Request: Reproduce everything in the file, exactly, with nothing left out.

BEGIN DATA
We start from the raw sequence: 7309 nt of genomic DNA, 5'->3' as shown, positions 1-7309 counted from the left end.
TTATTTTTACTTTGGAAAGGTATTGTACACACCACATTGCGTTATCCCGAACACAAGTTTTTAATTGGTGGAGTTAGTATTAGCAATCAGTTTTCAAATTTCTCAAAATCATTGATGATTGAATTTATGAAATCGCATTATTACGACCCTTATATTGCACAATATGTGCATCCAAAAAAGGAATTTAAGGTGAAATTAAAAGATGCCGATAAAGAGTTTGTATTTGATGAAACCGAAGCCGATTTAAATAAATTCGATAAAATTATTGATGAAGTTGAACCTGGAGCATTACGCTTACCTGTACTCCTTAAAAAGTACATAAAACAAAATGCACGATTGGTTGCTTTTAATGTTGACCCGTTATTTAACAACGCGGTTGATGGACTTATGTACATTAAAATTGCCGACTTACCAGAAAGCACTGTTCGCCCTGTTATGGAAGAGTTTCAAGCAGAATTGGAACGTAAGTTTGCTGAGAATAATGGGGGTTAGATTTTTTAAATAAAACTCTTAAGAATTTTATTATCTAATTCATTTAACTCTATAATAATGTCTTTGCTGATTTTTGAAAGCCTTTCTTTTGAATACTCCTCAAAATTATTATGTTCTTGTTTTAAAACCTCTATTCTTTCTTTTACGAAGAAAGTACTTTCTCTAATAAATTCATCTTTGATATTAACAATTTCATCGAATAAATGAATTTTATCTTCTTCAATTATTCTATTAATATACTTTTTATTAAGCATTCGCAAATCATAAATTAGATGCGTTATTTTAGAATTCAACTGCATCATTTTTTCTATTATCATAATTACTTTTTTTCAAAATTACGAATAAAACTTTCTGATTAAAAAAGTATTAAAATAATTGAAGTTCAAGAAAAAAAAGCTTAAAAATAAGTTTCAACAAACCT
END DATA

We start from the raw sequence: 7309 nt of genomic DNA, 5'->3' as shown, positions 1-7309 counted from the left end.
TTATTTTTACTTTGGAAAGGTATTGTACACACCACATTGCGTTATCCCGAACACAAGTTTTTAATTGGTGGAGTTAGTATTAGCAATCAGTTTTCAAATTTCTCAAAATCATTGATGATTGAATTTATGAAATCGCATTATTACGACCCTTATATTGCACAATATGTGCATCCAAAAAAGGAATTTAAGGTGAAATTAAAAGATGCCGATAAAGAGTTTGTATTTGATGAAACCGAAGCCGATTTAAATAAATTCGATAAAATTATTGATGAAGTTGAACCTGGAGCATTACGCTTACCTGTACTCCTTAAAAAGTACATAAAACAAAATGCACGATTGGTTGCTTTTAATGTTGACCCGTTATTTAACAACGCGGTTGATGGACTTATGTACATTAAAATTGCCGACTTACCAGAAAGCACTGTTCGCCCTGTTATGGAAGAGTTTCAAGCAGAATTGGAACGTAAGTTTGCTGAGAATAATGGGGGTTAGATTTTTTAAATAAAACTCTTAAGAATTTTATTATCTAATTCATTTAACTCTATAATAATGTCTTTGCTGATTTTTGAAAGCCTTTCTTTTGAATACTCCTCAAAATTATTATGTTCTTGTTTTAAAACCTCTATTCTTTCTTTTACGAAGAAAGTACTTTCTCTAATAAATTCATCTTTGATATTAACAATTTCATCGAATAAATGAATTTTATCTTCTTCAATTATTCTATTAATATACTTTTTATTAAGCATTCGCAAATCATAAATTAGATGCGTTATTTTAGAATTCAACTGCATCATTTTTTCTATTATCATAATTACTTTTTTTCAAAATTACGAATAAAACTTTCTGATTAAAAAAGTATTAAAATAATTGAAGTTCAAGAAAAAAAAGCTTAAAAATAAGTTTCAACAAACCT